March 2015 – How Much Should I Write?

How long should a scene be?

How long should my novel be?

How many words should I write a day?

How many drafts should I write?

How many scenes should I have?

Who the fuck knows?

From my incessant Googling, I came to the conclusion that scenes should be between 750 and 1,000 words long. That’s the guideline I’m sticking to now and it feels right. Shorter scenes when the action is heavier; longer scenes when you’re painting a picture or dealing with a lot of exposition. I think they key is that they should flow into one another. If a scene is 300 words and it works, leave it. If a scene is 3,000 words and it works, leave it.

Of course, I am probably completely wrong.

I fucked up hugely when I started writing the novel: I didn’t set myself a daily target. What a fool. I wrote when the mood took.

Stupid.

So I imagined myself as a journalist on a deadline. I had to write 1,000 words a day, minimum. When starting the writing, I felt very uncomfortable. It’s unnatural, sometimes, to throw yourself into an imaginary world by force, especially when the distractions of the modern world are demanding your attention.

I’ll start the my writing once I’ve checked my Facebook.

Oh look, a picture of a cat.

Cat

FUCK OFF

Discipline, please!

But if you can break through the wall and hit that target, it comes easier the next time. Like sex, I guess.

And then once you’ve finished your word count, give yourself a little pat on the back. Have a coffee, maybe…or a vodka, if that’s your thing. Whatever works.

Soon you’ll hit 10k. Then 20k. The Scrivener Project Targets bar will shift from the red shading of failure to a pleasing, successful green in no time.

Why are you reading this? Go and hit your target.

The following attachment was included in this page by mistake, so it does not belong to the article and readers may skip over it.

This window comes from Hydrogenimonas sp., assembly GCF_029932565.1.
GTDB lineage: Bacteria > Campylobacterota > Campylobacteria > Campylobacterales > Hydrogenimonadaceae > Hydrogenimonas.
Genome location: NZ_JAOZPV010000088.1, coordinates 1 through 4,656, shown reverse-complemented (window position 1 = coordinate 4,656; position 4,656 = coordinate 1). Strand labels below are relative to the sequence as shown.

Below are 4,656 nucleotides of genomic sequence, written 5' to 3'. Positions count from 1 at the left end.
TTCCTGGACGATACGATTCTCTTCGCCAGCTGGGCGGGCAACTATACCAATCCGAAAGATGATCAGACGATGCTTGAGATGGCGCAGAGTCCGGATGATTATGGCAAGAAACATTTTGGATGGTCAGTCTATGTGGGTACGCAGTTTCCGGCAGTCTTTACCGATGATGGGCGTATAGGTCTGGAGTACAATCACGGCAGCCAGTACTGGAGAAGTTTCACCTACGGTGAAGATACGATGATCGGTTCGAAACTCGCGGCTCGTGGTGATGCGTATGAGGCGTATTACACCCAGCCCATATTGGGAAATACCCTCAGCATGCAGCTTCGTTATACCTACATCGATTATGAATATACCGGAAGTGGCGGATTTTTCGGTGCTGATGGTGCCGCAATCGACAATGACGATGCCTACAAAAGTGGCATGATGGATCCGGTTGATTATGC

12 comments

    1. Exactly! Some of Stephen King’s works are great examples of brilliant short stories or novellas. The Mist is another good example of his, as are the four novellas that make up Full Dark, No Stars.

      It’s not my cat, I’m afraid, but thanks! I have owned several cats during my life (or perhaps they owned me), but none have been as photogenic as that little chap.

      Like

  1. PS I’m getting Scrivener. I just wrote the first rough draft of the beginning, most of the middle, and the end, of my first half-way crappy short story. But it came to me when I had a pen and paper in hand and I didn’t want to stop writing. So now I have to flip the pages back and forth, so I get lost re where I am, not enough room where I want to add a paragraph, etcetera. I hope I can buy and download it off the ‘net – I only have a tablet, with no CD drive.

    I have 14 journals and a 1 ft x 1 ft box of ideas, sketches, poems on napkins, backs of light bills, envelops, etc…20 years of writing that I need to find one idea I had that fits in my story. Do you think its better to just leave all that writing forever (apart from wanting that phrase or sentence for my current story), or to slough through it? It’s all old stuff I haven’t touched in a very long time.

    Thanks Jack, if you have time.

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    1. Well, it depends on whether you’d like to work on? Are you a better writer now? Maybe pick through it, find your best ideas and rewrite them with your new skills and confidence. That’s what I’d do…but then I am frequently wrong about many things!

      Liked by 1 person

  2. I’m learning a lot from you…I’ve never thought of words per scene or day deadlines. I only knew my soon-to-be-still-a-draft novel will have 18 chapters. I haven’t got yet to the point where I know with what to fill those chapter or how many words will contain, but I’ll get there. I’ll be following your words deadline thing, master! 🙂

    Liked by 1 person

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